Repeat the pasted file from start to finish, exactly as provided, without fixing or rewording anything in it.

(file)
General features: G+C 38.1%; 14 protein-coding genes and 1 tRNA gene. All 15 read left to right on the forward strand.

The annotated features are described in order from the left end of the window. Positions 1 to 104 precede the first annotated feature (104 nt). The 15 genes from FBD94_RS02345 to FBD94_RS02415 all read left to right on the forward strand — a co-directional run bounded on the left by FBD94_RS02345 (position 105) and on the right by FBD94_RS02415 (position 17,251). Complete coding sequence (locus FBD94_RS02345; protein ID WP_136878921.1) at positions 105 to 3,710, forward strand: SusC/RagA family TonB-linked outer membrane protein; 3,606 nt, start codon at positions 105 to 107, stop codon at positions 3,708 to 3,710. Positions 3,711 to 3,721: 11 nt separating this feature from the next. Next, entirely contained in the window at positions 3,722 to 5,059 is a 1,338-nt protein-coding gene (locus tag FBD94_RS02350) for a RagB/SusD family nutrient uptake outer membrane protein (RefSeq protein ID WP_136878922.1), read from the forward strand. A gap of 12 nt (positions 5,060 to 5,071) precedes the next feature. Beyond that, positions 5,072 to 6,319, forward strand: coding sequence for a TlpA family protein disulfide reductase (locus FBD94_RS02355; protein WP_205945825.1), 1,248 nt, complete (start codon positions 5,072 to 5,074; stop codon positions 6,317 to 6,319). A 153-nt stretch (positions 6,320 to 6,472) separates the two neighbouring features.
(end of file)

General features: G+C 38.1%; 14 protein-coding genes and 1 tRNA gene. All 15 read left to right on the forward strand.

The annotated features are described in order from the left end of the window. Positions 1 to 104 precede the first annotated feature (104 nt). The 15 genes from FBD94_RS02345 to FBD94_RS02415 all read left to right on the forward strand — a co-directional run bounded on the left by FBD94_RS02345 (position 105) and on the right by FBD94_RS02415 (position 17,251). Complete coding sequence (locus FBD94_RS02345; protein ID WP_136878921.1) at positions 105 to 3,710, forward strand: SusC/RagA family TonB-linked outer membrane protein; 3,606 nt, start codon at positions 105 to 107, stop codon at positions 3,708 to 3,710. Positions 3,711 to 3,721: 11 nt separating this feature from the next. Next, entirely contained in the window at positions 3,722 to 5,059 is a 1,338-nt protein-coding gene (locus tag FBD94_RS02350) for a RagB/SusD family nutrient uptake outer membrane protein (RefSeq protein ID WP_136878922.1), read from the forward strand. A gap of 12 nt (positions 5,060 to 5,071) precedes the next feature. Beyond that, positions 5,072 to 6,319, forward strand: coding sequence for a TlpA family protein disulfide reductase (locus FBD94_RS02355; protein WP_205945825.1), 1,248 nt, complete (start codon positions 5,072 to 5,074; stop codon positions 6,317 to 6,319). A 153-nt stretch (positions 6,320 to 6,472) separates the two neighbouring features.